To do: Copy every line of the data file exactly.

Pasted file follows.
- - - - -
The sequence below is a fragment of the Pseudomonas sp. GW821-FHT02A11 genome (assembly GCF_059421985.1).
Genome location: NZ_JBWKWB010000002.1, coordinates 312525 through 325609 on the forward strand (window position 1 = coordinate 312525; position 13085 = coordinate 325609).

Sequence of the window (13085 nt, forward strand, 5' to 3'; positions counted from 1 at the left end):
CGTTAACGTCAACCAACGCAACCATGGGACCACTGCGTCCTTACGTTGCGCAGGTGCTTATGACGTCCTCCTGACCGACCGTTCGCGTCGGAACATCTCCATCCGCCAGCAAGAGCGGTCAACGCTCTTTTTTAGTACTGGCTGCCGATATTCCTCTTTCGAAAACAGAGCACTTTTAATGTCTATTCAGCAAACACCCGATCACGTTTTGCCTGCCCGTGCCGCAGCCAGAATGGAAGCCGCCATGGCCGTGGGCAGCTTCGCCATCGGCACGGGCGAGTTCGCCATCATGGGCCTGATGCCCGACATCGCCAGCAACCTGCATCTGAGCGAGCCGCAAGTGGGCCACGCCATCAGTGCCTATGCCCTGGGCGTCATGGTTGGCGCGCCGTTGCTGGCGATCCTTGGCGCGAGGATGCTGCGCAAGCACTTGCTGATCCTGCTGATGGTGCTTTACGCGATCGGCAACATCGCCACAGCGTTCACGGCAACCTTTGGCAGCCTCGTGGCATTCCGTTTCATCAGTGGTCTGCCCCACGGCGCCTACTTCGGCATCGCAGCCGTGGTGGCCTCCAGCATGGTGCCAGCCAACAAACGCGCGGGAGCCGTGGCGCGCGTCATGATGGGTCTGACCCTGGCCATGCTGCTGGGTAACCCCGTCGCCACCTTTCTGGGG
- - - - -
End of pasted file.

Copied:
The sequence below is a fragment of the Pseudomonas sp. GW821-FHT02A11 genome (assembly GCF_059421985.1).
Genome location: NZ_JBWKWB010000002.1, coordinates 312525 through 325609 on the forward strand (window position 1 = coordinate 312525; position 13085 = coordinate 325609).

Sequence of the window (13085 nt, forward strand, 5' to 3'; positions counted from 1 at the left end):
CGTTAACGTCAACCAACGCAACCATGGGACCACTGCGTCCTTACGTTGCGCAGGTGCTTATGACGTCCTCCTGACCGACCGTTCGCGTCGGAACATCTCCATCCGCCAGCAAGAGCGGTCAACGCTCTTTTTTAGTACTGGCTGCCGATATTCCTCTTTCGAAAACAGAGCACTTTTAATGTCTATTCAGCAAACACCCGATCACGTTTTGCCTGCCCGTGCCGCAGCCAGAATGGAAGCCGCCATGGCCGTGGGCAGCTTCGCCATCGGCACGGGCGAGTTCGCCATCATGGGCCTGATGCCCGACATCGCCAGCAACCTGCATCTGAGCGAGCCGCAAGTGGGCCACGCCATCAGTGCCTATGCCCTGGGCGTCATGGTTGGCGCGCCGTTGCTGGCGATCCTTGGCGCGAGGATGCTGCGCAAGCACTTGCTGATCCTGCTGATGGTGCTTTACGCGATCGGCAACATCGCCACAGCGTTCACGGCAACCTTTGGCAGCCTCGTGGCATTCCGTTTCATCAGTGGTCTGCCCCACGGCGCCTACTTCGGCATCGCAGCCGTGGTGGCCTCCAGCATGGTGCCAGCCAACAAACGCGCGGGAGCCGTGGCGCGCGTCATGATGGGTCTGACCCTGGCCATGCTGCTGGGTAACCCCGTCGCCACCTTTCTGGGG